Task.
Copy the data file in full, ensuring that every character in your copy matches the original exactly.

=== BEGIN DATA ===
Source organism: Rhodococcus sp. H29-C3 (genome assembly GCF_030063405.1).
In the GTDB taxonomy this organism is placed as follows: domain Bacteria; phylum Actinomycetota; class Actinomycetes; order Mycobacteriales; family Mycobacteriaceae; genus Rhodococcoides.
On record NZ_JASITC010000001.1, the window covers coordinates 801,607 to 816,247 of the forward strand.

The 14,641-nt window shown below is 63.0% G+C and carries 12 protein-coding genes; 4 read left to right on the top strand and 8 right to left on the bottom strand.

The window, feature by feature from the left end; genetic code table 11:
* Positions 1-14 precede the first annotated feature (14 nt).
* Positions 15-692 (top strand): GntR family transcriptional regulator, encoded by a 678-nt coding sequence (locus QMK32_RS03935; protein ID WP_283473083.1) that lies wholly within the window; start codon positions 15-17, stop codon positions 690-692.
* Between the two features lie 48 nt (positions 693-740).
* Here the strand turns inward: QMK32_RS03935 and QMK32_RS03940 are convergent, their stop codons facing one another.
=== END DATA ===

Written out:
Source organism: Rhodococcus sp. H29-C3 (genome assembly GCF_030063405.1).
In the GTDB taxonomy this organism is placed as follows: domain Bacteria; phylum Actinomycetota; class Actinomycetes; order Mycobacteriales; family Mycobacteriaceae; genus Rhodococcoides.
On record NZ_JASITC010000001.1, the window covers coordinates 801,607 to 816,247 of the forward strand.

The 14,641-nt window shown below is 63.0% G+C and carries 12 protein-coding genes; 4 read left to right on the top strand and 8 right to left on the bottom strand.

The window, feature by feature from the left end; genetic code table 11:
* Positions 1-14 precede the first annotated feature (14 nt).
* Positions 15-692 (top strand): GntR family transcriptional regulator, encoded by a 678-nt coding sequence (locus QMK32_RS03935; protein ID WP_283473083.1) that lies wholly within the window; start codon positions 15-17, stop codon positions 690-692.
* Between the two features lie 48 nt (positions 693-740).
* Here the strand turns inward: QMK32_RS03935 and QMK32_RS03940 are convergent, their stop codons facing one another.